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Evolution of phosphofructokinase—gene duplication and creation of new effector sites


Phosphofructokinases (PFK; EC are tetrameric enzymes that have a key role in the regulation of glycolysls1; as such, they are subject to allosteric activation and inhibition by various metabolites2. Eukaryotic PFKs are about twice the size of prokaryotic enzymes and are regulated by a wider repertoire of effectors: for example, the subunit molecular weights of rabbit muscle (RM) PFK and Bacillus stearothermophilus (Bs) PFK are 82,000 and 36,000, respectively. Both enzymes are activated by ADP (or AMP), but RM-PFK is also activated by fructose bisphosphates (FBP) and inhibited by ATP and citrate. This, together with other evidence, has led to speculation that mammalian PFKs have evolved by duplication of a prokaryotic gene3–5, although previous peptide analysis6 failed to reveal internal homology in RM-PFK. Here we demonstrate clear homology among the N- and C-halves of RM-PFK and Bs-PFK, thus establishing an evolutionary relationship by series gene duplication and divergence. Furthermore, detailed knowledge of the Bs-PFK structure provides the basis for inferences concerning the structural organization of RM-PFK and the evolution of new effector sites in the enzyme tetramer.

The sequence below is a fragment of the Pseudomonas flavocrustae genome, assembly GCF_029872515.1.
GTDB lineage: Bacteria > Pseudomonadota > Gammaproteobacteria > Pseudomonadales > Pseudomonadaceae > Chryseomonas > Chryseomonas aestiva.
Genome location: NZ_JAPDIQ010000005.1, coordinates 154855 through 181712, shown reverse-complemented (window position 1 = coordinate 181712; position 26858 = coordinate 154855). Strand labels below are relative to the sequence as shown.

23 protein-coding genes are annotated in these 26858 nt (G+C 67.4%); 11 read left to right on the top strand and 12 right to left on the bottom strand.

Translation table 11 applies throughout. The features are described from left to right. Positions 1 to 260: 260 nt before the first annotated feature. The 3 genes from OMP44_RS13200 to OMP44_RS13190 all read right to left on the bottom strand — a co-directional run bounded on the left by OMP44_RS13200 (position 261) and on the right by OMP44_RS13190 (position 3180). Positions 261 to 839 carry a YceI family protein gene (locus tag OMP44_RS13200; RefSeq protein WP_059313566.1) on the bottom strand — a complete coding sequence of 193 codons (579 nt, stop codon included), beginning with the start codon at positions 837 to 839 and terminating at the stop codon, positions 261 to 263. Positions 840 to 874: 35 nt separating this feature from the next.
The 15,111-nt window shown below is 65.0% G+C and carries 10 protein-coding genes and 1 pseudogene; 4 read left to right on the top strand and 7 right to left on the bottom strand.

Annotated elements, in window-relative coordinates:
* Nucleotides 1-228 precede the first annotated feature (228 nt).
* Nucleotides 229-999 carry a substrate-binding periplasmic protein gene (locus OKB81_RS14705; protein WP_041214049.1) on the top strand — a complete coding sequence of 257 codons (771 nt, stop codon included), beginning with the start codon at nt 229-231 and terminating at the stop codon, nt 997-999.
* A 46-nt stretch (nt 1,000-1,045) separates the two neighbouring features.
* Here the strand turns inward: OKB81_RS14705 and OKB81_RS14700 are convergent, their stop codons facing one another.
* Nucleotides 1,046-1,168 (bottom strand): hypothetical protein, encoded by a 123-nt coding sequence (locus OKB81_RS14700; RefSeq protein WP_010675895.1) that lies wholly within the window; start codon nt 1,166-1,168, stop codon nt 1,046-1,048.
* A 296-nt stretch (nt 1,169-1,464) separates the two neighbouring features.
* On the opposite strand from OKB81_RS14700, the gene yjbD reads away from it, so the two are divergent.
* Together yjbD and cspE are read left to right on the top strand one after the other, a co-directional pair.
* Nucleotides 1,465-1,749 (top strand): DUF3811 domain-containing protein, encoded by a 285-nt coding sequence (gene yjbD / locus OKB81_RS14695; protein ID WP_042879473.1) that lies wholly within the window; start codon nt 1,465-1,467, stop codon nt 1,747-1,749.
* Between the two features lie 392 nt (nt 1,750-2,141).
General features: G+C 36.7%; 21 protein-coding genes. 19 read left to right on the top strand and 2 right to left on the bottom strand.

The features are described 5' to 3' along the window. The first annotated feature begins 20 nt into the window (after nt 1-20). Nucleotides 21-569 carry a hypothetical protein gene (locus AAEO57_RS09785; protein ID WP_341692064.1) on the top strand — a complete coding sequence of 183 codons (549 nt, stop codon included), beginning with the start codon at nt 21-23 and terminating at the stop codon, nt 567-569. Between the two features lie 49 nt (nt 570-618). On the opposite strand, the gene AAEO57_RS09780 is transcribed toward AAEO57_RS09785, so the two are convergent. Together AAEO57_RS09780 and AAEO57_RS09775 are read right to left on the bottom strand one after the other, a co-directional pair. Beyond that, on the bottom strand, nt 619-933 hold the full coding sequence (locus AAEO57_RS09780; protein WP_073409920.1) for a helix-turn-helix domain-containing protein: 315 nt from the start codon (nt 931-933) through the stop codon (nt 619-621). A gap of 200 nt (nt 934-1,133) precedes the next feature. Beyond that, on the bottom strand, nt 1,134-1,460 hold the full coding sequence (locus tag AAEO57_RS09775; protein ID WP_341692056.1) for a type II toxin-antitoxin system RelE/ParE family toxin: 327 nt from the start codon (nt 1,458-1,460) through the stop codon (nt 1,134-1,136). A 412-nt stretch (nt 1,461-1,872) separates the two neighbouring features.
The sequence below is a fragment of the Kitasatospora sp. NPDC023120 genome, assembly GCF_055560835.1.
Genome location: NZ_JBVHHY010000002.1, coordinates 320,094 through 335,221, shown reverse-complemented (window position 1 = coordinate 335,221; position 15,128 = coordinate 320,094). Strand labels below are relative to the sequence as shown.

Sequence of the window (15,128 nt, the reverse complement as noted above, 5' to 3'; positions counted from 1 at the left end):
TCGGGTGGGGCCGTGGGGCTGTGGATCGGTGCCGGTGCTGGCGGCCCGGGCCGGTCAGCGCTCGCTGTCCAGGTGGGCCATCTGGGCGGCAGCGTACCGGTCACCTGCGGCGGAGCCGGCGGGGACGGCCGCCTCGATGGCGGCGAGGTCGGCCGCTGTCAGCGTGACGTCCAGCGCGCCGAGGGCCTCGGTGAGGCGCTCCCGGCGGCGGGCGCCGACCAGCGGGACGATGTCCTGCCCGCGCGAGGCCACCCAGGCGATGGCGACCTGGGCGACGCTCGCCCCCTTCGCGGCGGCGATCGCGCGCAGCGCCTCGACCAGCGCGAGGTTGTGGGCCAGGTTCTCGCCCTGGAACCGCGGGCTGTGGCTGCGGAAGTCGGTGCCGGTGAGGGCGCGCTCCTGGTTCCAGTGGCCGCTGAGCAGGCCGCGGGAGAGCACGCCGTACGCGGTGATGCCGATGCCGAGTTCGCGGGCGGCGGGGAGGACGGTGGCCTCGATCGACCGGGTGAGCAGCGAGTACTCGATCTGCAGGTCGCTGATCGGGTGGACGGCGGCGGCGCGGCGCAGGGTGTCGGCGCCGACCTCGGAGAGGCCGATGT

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Poorman, R., Randolph, A., Kemp, R. et al. Evolution of phosphofructokinase—gene duplication and creation of new effector sites. Nature 309, 467–469 (1984).

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